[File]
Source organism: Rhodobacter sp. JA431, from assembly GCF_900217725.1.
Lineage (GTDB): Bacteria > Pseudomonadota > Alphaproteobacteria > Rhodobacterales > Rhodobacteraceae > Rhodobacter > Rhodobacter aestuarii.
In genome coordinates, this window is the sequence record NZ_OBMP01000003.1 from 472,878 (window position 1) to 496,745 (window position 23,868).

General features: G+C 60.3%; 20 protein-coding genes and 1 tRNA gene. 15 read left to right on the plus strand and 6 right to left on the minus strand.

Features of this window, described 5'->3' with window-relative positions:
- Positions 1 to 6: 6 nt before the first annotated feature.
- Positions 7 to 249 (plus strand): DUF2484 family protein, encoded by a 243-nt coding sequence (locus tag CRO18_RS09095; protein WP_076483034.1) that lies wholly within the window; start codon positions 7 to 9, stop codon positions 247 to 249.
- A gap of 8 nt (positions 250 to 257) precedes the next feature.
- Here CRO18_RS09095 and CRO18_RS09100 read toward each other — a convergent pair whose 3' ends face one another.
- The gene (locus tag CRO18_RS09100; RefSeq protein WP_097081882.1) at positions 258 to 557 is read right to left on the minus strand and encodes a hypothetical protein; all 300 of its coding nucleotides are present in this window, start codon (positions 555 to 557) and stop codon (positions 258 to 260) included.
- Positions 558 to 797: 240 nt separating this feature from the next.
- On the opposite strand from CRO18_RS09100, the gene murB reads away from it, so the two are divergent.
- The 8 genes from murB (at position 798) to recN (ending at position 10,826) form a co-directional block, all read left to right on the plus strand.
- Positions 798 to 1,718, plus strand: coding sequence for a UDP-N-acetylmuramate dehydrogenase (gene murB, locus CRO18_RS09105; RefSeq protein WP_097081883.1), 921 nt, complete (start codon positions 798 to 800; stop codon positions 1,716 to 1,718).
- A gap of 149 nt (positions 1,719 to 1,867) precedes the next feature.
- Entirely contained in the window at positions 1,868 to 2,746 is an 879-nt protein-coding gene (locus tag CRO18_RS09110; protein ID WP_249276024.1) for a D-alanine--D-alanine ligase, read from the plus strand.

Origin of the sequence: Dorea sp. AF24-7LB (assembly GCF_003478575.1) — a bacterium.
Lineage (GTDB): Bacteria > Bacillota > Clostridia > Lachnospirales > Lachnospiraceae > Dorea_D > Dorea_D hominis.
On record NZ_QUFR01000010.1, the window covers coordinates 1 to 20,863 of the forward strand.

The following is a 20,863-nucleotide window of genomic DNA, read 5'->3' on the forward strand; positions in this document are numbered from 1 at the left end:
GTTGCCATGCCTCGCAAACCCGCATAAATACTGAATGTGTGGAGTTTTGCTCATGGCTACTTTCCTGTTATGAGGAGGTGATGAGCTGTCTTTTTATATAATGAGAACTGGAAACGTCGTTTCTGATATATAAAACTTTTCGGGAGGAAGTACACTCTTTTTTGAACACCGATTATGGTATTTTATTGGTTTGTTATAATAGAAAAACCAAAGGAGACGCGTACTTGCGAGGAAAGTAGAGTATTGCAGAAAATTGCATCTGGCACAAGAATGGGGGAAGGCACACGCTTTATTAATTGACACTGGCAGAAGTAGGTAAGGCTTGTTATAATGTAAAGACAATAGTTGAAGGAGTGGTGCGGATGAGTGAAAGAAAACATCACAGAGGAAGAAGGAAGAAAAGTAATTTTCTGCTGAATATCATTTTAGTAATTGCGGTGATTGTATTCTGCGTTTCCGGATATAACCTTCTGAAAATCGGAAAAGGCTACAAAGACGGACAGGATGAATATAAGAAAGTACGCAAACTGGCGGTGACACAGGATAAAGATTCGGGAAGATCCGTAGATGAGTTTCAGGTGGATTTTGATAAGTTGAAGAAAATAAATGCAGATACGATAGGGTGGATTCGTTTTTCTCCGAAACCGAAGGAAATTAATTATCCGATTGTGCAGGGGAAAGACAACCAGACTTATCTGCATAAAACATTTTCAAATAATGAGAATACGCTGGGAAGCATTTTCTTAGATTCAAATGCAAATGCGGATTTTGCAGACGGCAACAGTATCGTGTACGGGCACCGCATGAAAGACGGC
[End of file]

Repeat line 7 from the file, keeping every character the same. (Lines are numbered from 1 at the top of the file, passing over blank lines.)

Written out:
- Positions 7 to 249 (plus strand): DUF2484 family protein, encoded by a 243-nt coding sequence (locus tag CRO18_RS09095; protein WP_076483034.1) that lies wholly within the window; start codon positions 7 to 9, stop codon positions 247 to 249.